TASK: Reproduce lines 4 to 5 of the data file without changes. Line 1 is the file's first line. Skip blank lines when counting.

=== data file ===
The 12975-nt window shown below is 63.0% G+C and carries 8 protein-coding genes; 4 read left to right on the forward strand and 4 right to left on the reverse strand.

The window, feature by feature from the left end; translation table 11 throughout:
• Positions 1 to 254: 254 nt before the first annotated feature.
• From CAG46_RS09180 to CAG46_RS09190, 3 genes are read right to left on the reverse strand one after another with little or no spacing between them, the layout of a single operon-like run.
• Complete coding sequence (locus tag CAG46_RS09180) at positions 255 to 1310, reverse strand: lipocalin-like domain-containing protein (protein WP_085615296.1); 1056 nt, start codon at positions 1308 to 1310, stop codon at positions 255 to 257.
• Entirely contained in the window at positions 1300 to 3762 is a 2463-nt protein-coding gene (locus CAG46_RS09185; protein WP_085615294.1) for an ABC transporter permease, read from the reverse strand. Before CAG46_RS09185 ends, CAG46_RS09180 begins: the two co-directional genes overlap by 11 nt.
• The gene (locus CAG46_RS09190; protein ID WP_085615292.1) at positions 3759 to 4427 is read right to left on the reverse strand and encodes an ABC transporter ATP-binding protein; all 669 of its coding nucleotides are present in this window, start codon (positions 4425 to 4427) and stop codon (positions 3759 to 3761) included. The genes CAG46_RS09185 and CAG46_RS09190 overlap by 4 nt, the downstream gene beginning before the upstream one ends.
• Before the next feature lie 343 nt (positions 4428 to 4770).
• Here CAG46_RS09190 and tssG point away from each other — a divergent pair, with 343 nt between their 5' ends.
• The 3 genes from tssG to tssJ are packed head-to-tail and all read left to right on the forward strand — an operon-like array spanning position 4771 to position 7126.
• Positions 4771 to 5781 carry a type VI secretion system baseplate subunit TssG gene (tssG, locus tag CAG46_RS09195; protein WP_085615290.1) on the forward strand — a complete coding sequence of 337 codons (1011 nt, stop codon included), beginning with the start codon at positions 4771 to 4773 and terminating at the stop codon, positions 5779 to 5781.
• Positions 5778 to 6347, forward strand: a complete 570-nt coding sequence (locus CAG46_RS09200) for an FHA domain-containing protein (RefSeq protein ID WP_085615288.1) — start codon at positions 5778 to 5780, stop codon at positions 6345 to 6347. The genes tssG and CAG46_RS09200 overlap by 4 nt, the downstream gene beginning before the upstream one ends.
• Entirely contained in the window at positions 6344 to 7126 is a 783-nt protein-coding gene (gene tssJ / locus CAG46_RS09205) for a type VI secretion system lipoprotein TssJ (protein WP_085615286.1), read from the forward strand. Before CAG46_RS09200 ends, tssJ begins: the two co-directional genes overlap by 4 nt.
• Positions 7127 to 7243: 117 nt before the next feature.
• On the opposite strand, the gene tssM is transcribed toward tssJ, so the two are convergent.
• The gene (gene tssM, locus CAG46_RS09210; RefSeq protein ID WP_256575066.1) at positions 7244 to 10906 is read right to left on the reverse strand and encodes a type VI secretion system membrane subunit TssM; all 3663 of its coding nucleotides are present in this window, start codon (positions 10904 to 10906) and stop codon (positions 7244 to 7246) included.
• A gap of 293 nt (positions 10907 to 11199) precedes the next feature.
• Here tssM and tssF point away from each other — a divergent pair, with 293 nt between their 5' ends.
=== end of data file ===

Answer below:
• From CAG46_RS09180 to CAG46_RS09190, 3 genes are read right to left on the reverse strand one after another with little or no spacing between them, the layout of a single operon-like run.
• Complete coding sequence (locus tag CAG46_RS09180) at positions 255 to 1310, reverse strand: lipocalin-like domain-containing protein (protein WP_085615296.1); 1056 nt, start codon at positions 1308 to 1310, stop codon at positions 255 to 257.